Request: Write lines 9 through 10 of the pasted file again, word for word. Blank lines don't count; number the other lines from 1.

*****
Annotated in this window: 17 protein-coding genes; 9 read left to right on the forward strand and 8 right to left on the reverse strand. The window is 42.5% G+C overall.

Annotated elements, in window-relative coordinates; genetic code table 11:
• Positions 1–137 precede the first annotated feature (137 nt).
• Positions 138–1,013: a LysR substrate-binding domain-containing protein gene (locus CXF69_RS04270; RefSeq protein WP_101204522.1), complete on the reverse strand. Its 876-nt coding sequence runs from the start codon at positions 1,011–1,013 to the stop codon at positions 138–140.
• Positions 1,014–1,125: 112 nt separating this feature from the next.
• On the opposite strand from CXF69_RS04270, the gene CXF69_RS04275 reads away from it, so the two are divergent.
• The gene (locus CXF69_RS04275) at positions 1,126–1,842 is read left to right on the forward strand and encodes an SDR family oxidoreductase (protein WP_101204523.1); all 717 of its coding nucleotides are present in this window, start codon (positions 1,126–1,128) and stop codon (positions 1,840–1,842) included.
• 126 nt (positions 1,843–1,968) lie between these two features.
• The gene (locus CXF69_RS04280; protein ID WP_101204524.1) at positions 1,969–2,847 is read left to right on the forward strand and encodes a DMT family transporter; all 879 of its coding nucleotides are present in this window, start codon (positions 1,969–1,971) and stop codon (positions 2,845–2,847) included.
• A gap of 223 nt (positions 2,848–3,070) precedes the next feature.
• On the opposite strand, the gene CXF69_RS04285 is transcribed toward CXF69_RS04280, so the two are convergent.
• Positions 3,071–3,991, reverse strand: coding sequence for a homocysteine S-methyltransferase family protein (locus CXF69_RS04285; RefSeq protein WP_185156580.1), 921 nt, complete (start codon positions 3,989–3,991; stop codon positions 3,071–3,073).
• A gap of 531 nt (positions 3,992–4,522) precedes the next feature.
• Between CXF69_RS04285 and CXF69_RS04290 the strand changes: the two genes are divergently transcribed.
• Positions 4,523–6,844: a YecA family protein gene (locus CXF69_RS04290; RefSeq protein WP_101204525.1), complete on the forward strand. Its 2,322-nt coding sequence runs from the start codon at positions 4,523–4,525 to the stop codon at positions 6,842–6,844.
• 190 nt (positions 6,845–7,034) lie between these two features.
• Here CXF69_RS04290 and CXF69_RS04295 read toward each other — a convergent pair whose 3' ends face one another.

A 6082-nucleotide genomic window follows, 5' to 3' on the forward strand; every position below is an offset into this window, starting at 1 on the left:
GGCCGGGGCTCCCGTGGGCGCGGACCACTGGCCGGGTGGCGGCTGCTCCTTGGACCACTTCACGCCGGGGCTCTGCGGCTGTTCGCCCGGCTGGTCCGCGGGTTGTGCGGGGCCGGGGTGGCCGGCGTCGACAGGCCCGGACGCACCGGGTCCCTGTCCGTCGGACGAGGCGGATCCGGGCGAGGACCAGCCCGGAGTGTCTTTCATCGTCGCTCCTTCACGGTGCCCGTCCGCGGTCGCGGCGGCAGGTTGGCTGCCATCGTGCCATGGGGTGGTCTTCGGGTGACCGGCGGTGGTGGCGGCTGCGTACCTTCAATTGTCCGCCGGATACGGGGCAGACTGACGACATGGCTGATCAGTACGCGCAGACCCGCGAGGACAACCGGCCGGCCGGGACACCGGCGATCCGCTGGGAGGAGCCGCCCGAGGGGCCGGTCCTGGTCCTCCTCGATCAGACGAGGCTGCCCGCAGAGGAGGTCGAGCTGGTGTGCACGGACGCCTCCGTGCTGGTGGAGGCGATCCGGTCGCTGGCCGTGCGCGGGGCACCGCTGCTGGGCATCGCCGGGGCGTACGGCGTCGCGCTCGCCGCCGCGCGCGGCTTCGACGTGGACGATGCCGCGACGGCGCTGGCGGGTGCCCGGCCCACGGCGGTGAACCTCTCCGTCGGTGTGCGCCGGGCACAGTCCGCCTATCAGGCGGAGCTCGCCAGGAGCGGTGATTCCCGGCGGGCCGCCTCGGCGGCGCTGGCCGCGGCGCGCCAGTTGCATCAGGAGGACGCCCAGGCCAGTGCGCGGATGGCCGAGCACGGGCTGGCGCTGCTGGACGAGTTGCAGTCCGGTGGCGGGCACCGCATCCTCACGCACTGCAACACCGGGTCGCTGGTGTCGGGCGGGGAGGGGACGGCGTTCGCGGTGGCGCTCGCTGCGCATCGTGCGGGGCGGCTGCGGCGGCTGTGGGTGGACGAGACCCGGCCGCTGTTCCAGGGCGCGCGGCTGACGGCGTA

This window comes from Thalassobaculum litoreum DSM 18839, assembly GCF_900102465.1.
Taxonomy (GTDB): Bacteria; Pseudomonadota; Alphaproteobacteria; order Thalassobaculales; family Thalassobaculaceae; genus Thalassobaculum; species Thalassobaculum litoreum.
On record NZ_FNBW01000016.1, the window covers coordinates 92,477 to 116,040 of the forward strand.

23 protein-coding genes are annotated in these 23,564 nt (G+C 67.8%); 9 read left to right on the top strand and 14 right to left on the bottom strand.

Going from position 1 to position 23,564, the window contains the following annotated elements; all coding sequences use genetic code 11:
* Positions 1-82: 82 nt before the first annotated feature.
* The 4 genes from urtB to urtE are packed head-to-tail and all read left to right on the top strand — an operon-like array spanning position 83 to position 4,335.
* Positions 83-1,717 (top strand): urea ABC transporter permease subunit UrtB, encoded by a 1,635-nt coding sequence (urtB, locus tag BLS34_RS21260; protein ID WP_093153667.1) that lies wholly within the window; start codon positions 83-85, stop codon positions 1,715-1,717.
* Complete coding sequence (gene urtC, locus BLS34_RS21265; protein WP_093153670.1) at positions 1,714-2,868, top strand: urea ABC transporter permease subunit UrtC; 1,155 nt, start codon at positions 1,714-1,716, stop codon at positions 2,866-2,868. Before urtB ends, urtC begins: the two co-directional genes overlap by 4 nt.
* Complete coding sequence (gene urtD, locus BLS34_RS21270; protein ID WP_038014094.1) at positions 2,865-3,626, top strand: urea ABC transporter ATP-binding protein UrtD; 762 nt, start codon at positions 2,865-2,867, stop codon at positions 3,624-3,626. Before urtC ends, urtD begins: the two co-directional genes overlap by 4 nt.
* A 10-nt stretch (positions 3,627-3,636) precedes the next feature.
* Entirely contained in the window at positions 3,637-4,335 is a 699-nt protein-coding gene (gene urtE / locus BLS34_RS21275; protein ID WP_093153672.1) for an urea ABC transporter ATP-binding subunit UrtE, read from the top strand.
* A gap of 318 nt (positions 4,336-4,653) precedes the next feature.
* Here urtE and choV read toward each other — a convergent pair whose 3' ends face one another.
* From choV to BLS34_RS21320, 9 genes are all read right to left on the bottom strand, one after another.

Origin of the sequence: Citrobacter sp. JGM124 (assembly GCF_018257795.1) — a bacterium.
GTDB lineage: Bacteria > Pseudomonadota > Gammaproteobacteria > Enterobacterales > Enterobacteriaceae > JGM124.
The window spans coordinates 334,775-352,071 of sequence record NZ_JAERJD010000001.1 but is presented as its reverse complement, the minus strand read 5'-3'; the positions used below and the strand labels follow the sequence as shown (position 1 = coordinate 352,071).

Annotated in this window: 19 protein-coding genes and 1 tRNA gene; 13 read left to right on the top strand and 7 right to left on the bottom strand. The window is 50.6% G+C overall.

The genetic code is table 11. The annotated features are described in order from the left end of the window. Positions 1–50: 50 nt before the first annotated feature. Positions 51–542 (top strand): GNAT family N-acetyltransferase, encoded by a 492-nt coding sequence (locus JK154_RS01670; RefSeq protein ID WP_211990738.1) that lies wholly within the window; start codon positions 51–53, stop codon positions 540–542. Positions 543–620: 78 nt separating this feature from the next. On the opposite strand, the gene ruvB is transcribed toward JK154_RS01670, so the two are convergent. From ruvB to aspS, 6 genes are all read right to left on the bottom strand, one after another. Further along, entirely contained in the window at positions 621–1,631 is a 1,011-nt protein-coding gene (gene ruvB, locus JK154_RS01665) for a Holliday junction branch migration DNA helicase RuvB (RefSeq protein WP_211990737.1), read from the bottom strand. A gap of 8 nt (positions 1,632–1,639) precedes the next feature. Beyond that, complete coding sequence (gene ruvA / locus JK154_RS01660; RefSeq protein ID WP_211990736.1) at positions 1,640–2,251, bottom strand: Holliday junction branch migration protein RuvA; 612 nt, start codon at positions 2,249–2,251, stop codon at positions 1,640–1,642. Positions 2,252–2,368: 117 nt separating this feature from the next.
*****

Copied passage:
• The gene (locus CXF69_RS04280; protein ID WP_101204524.1) at positions 1,969–2,847 is read left to right on the forward strand and encodes a DMT family transporter; all 879 of its coding nucleotides are present in this window, start codon (positions 1,969–1,971) and stop codon (positions 2,845–2,847) included.
• A gap of 223 nt (positions 2,848–3,070) precedes the next feature.